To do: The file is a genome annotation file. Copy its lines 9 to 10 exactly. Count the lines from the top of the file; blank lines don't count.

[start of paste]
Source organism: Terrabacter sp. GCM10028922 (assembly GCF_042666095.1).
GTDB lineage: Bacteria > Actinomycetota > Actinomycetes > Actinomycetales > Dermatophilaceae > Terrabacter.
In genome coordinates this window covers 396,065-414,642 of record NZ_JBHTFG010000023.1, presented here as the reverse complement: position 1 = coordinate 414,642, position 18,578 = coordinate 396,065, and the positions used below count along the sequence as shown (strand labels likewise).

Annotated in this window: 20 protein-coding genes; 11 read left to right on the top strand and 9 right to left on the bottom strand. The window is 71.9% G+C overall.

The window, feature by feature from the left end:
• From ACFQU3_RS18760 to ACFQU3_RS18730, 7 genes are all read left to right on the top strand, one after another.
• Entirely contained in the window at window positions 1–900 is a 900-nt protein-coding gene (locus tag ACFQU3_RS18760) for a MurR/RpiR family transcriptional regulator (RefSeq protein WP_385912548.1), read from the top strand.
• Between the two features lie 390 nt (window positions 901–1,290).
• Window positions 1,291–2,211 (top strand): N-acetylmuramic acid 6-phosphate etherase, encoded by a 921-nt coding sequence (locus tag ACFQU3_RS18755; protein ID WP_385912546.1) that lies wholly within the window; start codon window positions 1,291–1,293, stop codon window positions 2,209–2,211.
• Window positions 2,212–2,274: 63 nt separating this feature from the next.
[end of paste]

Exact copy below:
• Window positions 1,291–2,211 (top strand): N-acetylmuramic acid 6-phosphate etherase, encoded by a 921-nt coding sequence (locus tag ACFQU3_RS18755; protein ID WP_385912546.1) that lies wholly within the window; start codon window positions 1,291–1,293, stop codon window positions 2,209–2,211.
• Window positions 2,212–2,274: 63 nt separating this feature from the next.